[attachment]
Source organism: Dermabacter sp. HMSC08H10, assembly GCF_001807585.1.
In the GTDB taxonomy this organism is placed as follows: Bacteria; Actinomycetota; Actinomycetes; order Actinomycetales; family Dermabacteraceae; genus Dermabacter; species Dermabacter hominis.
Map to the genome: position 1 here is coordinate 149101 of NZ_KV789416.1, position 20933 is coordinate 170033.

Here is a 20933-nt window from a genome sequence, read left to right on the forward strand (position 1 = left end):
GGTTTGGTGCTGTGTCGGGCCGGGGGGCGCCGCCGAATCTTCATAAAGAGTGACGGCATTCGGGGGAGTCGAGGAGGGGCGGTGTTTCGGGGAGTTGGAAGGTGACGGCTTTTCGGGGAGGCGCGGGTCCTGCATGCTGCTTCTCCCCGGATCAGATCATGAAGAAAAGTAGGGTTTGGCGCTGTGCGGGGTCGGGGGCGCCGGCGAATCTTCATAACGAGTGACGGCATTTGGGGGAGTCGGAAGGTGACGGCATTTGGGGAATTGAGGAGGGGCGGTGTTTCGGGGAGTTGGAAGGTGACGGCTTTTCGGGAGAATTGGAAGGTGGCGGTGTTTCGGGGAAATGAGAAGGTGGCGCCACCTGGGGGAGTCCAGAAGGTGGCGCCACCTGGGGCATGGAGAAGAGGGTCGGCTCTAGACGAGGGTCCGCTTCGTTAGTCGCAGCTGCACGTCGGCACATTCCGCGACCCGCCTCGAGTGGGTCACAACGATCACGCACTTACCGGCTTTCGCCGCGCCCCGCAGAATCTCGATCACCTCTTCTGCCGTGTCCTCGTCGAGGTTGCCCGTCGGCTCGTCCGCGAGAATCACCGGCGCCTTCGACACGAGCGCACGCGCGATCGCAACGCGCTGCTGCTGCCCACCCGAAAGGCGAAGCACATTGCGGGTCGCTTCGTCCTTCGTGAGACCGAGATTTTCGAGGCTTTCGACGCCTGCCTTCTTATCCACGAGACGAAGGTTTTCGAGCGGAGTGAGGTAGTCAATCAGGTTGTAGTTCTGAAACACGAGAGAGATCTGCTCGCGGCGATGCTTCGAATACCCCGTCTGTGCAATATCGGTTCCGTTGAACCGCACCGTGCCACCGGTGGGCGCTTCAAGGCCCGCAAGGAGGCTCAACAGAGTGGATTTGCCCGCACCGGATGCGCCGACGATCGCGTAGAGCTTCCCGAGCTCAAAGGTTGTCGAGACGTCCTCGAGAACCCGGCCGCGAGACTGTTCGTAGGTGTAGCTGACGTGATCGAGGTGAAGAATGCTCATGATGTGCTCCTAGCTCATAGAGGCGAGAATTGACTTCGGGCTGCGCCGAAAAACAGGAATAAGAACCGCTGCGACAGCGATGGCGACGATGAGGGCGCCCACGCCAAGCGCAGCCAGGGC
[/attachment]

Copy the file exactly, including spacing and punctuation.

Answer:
Source organism: Dermabacter sp. HMSC08H10, assembly GCF_001807585.1.
In the GTDB taxonomy this organism is placed as follows: Bacteria; Actinomycetota; Actinomycetes; order Actinomycetales; family Dermabacteraceae; genus Dermabacter; species Dermabacter hominis.
Map to the genome: position 1 here is coordinate 149101 of NZ_KV789416.1, position 20933 is coordinate 170033.

Here is a 20933-nt window from a genome sequence, read left to right on the forward strand (position 1 = left end):
GGTTTGGTGCTGTGTCGGGCCGGGGGGCGCCGCCGAATCTTCATAAAGAGTGACGGCATTCGGGGGAGTCGAGGAGGGGCGGTGTTTCGGGGAGTTGGAAGGTGACGGCTTTTCGGGGAGGCGCGGGTCCTGCATGCTGCTTCTCCCCGGATCAGATCATGAAGAAAAGTAGGGTTTGGCGCTGTGCGGGGTCGGGGGCGCCGGCGAATCTTCATAACGAGTGACGGCATTTGGGGGAGTCGGAAGGTGACGGCATTTGGGGAATTGAGGAGGGGCGGTGTTTCGGGGAGTTGGAAGGTGACGGCTTTTCGGGAGAATTGGAAGGTGGCGGTGTTTCGGGGAAATGAGAAGGTGGCGCCACCTGGGGGAGTCCAGAAGGTGGCGCCACCTGGGGCATGGAGAAGAGGGTCGGCTCTAGACGAGGGTCCGCTTCGTTAGTCGCAGCTGCACGTCGGCACATTCCGCGACCCGCCTCGAGTGGGTCACAACGATCACGCACTTACCGGCTTTCGCCGCGCCCCGCAGAATCTCGATCACCTCTTCTGCCGTGTCCTCGTCGAGGTTGCCCGTCGGCTCGTCCGCGAGAATCACCGGCGCCTTCGACACGAGCGCACGCGCGATCGCAACGCGCTGCTGCTGCCCACCCGAAAGGCGAAGCACATTGCGGGTCGCTTCGTCCTTCGTGAGACCGAGATTTTCGAGGCTTTCGACGCCTGCCTTCTTATCCACGAGACGAAGGTTTTCGAGCGGAGTGAGGTAGTCAATCAGGTTGTAGTTCTGAAACACGAGAGAGATCTGCTCGCGGCGATGCTTCGAATACCCCGTCTGTGCAATATCGGTTCCGTTGAACCGCACCGTGCCACCGGTGGGCGCTTCAAGGCCCGCAAGGAGGCTCAACAGAGTGGATTTGCCCGCACCGGATGCGCCGACGATCGCGTAGAGCTTCCCGAGCTCAAAGGTTGTCGAGACGTCCTCGAGAACCCGGCCGCGAGACTGTTCGTAGGTGTAGCTGACGTGATCGAGGTGAAGAATGCTCATGATGTGCTCCTAGCTCATAGAGGCGAGAATTGACTTCGGGCTGCGCCGAAAAACAGGAATAAGAACCGCTGCGACAGCGATGGCGACGATGAGGGCGCCCACGCCAAGCGCAGCCAGGGC